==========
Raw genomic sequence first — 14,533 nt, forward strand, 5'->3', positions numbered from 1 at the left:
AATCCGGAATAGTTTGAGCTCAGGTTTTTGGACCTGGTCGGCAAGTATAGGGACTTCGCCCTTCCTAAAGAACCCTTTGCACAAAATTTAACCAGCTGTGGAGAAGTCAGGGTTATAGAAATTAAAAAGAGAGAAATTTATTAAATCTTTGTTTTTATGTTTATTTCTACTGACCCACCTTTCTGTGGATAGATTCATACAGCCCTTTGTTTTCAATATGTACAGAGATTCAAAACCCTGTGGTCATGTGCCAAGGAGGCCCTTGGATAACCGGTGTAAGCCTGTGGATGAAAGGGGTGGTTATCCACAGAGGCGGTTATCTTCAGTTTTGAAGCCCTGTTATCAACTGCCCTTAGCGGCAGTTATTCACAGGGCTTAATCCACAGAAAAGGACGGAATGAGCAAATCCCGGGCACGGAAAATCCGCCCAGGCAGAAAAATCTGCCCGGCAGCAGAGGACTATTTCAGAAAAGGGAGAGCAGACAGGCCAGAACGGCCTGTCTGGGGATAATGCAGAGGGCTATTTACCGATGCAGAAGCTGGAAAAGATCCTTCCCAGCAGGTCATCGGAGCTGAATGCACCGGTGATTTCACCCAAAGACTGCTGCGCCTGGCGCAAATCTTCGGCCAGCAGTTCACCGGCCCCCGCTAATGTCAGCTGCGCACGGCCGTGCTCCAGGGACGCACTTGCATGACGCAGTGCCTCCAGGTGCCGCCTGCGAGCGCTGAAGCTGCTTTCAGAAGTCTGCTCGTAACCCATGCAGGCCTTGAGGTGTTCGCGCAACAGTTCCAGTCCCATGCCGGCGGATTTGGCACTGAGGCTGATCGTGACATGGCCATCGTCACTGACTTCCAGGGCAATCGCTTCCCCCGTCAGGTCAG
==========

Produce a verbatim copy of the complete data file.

Raw genomic sequence first — 14,533 nt, forward strand, 5'->3', positions numbered from 1 at the left:
AATCCGGAATAGTTTGAGCTCAGGTTTTTGGACCTGGTCGGCAAGTATAGGGACTTCGCCCTTCCTAAAGAACCCTTTGCACAAAATTTAACCAGCTGTGGAGAAGTCAGGGTTATAGAAATTAAAAAGAGAGAAATTTATTAAATCTTTGTTTTTATGTTTATTTCTACTGACCCACCTTTCTGTGGATAGATTCATACAGCCCTTTGTTTTCAATATGTACAGAGATTCAAAACCCTGTGGTCATGTGCCAAGGAGGCCCTTGGATAACCGGTGTAAGCCTGTGGATGAAAGGGGTGGTTATCCACAGAGGCGGTTATCTTCAGTTTTGAAGCCCTGTTATCAACTGCCCTTAGCGGCAGTTATTCACAGGGCTTAATCCACAGAAAAGGACGGAATGAGCAAATCCCGGGCACGGAAAATCCGCCCAGGCAGAAAAATCTGCCCGGCAGCAGAGGACTATTTCAGAAAAGGGAGAGCAGACAGGCCAGAACGGCCTGTCTGGGGATAATGCAGAGGGCTATTTACCGATGCAGAAGCTGGAAAAGATCCTTCCCAGCAGGTCATCGGAGCTGAATGCACCGGTGATTTCACCCAAAGACTGCTGCGCCTGGCGCAAATCTTCGGCCAGCAGTTCACCGGCCCCCGCTAATGTCAGCTGCGCACGGCCGTGCTCCAGGGACGCACTTGCATGACGCAGTGCCTCCAGGTGCCGCCTGCGAGCGCTGAAGCTGCTTTCAGAAGTCTGCTCGTAACCCATGCAGGCCTTGAGGTGTTCGCGCAACAGTTCCAGTCCCATGCCGGCGGATTTGGCACTGAGGCTGATCGTGACATGGCCATCGTCACTGACTTCCAGGGCAATCGCTTCCCCCGTCAGGTCAG